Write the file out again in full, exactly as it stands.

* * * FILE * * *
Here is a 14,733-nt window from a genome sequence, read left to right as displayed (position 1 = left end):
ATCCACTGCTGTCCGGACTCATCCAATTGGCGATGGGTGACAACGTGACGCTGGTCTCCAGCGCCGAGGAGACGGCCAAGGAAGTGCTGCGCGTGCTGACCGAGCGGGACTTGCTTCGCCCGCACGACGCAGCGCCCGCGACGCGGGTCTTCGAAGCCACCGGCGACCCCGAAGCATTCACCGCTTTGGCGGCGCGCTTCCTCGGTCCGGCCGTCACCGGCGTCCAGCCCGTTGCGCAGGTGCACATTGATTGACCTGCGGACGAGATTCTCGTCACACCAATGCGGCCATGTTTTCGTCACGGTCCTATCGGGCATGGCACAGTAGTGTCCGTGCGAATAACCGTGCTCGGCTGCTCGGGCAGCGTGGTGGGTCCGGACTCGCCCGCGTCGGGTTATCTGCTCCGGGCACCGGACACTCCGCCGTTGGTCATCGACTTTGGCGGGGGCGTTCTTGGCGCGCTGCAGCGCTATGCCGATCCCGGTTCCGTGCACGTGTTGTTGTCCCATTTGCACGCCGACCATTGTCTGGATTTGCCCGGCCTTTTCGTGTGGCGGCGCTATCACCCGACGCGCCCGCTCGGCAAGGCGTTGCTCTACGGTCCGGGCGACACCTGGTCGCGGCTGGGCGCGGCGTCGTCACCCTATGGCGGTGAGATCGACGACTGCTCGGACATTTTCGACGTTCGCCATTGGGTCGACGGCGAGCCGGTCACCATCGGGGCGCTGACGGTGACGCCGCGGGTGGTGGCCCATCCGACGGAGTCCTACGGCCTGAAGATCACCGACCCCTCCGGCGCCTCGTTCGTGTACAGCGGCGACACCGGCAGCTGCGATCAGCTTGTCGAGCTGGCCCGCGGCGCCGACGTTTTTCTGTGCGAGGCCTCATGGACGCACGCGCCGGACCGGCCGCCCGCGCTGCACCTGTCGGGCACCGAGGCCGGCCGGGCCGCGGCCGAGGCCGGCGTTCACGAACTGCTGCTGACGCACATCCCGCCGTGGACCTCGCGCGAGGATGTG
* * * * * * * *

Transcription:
Here is a 14,733-nt window from a genome sequence, read left to right as displayed (position 1 = left end):
ATCCACTGCTGTCCGGACTCATCCAATTGGCGATGGGTGACAACGTGACGCTGGTCTCCAGCGCCGAGGAGACGGCCAAGGAAGTGCTGCGCGTGCTGACCGAGCGGGACTTGCTTCGCCCGCACGACGCAGCGCCCGCGACGCGGGTCTTCGAAGCCACCGGCGACCCCGAAGCATTCACCGCTTTGGCGGCGCGCTTCCTCGGTCCGGCCGTCACCGGCGTCCAGCCCGTTGCGCAGGTGCACATTGATTGACCTGCGGACGAGATTCTCGTCACACCAATGCGGCCATGTTTTCGTCACGGTCCTATCGGGCATGGCACAGTAGTGTCCGTGCGAATAACCGTGCTCGGCTGCTCGGGCAGCGTGGTGGGTCCGGACTCGCCCGCGTCGGGTTATCTGCTCCGGGCACCGGACACTCCGCCGTTGGTCATCGACTTTGGCGGGGGCGTTCTTGGCGCGCTGCAGCGCTATGCCGATCCCGGTTCCGTGCACGTGTTGTTGTCCCATTTGCACGCCGACCATTGTCTGGATTTGCCCGGCCTTTTCGTGTGGCGGCGCTATCACCCGACGCGCCCGCTCGGCAAGGCGTTGCTCTACGGTCCGGGCGACACCTGGTCGCGGCTGGGCGCGGCGTCGTCACCCTATGGCGGTGAGATCGACGACTGCTCGGACATTTTCGACGTTCGCCATTGGGTCGACGGCGAGCCGGTCACCATCGGGGCGCTGACGGTGACGCCGCGGGTGGTGGCCCATCCGACGGAGTCCTACGGCCTGAAGATCACCGACCCCTCCGGCGCCTCGTTCGTGTACAGCGGCGACACCGGCAGCTGCGATCAGCTTGTCGAGCTGGCCCGCGGCGCCGACGTTTTTCTGTGCGAGGCCTCATGGACGCACGCGCCGGACCGGCCGCCCGCGCTGCACCTGTCGGGCACCGAGGCCGGCCGGGCCGCGGCCGAGGCCGGCGTTCACGAACTGCTGCTGACGCACATCCCGCCGTGGACCTCGCGCGAGGATGTG